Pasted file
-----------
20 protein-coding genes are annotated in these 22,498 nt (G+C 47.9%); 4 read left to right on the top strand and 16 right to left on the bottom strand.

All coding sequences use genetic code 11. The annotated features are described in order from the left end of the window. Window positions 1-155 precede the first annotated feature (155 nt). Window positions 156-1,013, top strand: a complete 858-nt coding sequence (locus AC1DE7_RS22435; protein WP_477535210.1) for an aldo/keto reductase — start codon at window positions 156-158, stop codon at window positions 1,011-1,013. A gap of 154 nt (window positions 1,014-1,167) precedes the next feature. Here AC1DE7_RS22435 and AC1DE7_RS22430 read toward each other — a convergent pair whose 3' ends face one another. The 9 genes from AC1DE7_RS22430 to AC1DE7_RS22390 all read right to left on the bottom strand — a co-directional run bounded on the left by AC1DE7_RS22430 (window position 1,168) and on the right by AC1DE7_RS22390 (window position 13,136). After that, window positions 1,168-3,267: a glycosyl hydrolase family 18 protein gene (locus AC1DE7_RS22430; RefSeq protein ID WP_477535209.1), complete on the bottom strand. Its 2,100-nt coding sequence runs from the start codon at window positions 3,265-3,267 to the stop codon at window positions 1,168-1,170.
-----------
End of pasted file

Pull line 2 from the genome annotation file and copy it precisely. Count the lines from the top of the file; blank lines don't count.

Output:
All coding sequences use genetic code 11. The annotated features are described in order from the left end of the window. Window positions 1-155 precede the first annotated feature (155 nt). Window positions 156-1,013, top strand: a complete 858-nt coding sequence (locus AC1DE7_RS22435; protein WP_477535210.1) for an aldo/keto reductase — start codon at window positions 156-158, stop codon at window positions 1,011-1,013. A gap of 154 nt (window positions 1,014-1,167) precedes the next feature. Here AC1DE7_RS22435 and AC1DE7_RS22430 read toward each other — a convergent pair whose 3' ends face one another. The 9 genes from AC1DE7_RS22430 to AC1DE7_RS22390 all read right to left on the bottom strand — a co-directional run bounded on the left by AC1DE7_RS22430 (window position 1,168) and on the right by AC1DE7_RS22390 (window position 13,136). After that, window positions 1,168-3,267: a glycosyl hydrolase family 18 protein gene (locus AC1DE7_RS22430; RefSeq protein ID WP_477535209.1), complete on the bottom strand. Its 2,100-nt coding sequence runs from the start codon at window positions 3,265-3,267 to the stop codon at window positions 1,168-1,170.